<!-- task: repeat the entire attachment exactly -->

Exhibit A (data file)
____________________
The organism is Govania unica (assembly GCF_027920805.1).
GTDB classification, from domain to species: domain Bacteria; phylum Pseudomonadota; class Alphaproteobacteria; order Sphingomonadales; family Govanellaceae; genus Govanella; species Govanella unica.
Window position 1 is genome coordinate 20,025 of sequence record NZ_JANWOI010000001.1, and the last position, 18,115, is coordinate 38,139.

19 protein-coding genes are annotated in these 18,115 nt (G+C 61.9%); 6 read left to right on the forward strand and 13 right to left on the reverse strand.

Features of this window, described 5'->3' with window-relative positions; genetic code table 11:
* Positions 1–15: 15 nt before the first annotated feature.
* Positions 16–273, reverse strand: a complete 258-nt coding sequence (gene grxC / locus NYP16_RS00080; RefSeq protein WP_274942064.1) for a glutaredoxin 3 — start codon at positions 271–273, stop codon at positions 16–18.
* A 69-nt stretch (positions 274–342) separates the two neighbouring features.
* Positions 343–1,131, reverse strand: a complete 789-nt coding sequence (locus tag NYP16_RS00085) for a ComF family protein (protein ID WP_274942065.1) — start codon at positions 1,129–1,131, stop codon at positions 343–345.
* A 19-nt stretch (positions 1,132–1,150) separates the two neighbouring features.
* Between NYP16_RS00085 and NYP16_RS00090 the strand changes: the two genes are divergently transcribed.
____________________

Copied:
The organism is Govania unica (assembly GCF_027920805.1).
GTDB classification, from domain to species: domain Bacteria; phylum Pseudomonadota; class Alphaproteobacteria; order Sphingomonadales; family Govanellaceae; genus Govanella; species Govanella unica.
Window position 1 is genome coordinate 20,025 of sequence record NZ_JANWOI010000001.1, and the last position, 18,115, is coordinate 38,139.

19 protein-coding genes are annotated in these 18,115 nt (G+C 61.9%); 6 read left to right on the forward strand and 13 right to left on the reverse strand.

Features of this window, described 5'->3' with window-relative positions; genetic code table 11:
* Positions 1–15: 15 nt before the first annotated feature.
* Positions 16–273, reverse strand: a complete 258-nt coding sequence (gene grxC / locus NYP16_RS00080; RefSeq protein WP_274942064.1) for a glutaredoxin 3 — start codon at positions 271–273, stop codon at positions 16–18.
* A 69-nt stretch (positions 274–342) separates the two neighbouring features.
* Positions 343–1,131, reverse strand: a complete 789-nt coding sequence (locus tag NYP16_RS00085) for a ComF family protein (protein ID WP_274942065.1) — start codon at positions 1,129–1,131, stop codon at positions 343–345.
* A 19-nt stretch (positions 1,132–1,150) separates the two neighbouring features.
* Between NYP16_RS00085 and NYP16_RS00090 the strand changes: the two genes are divergently transcribed.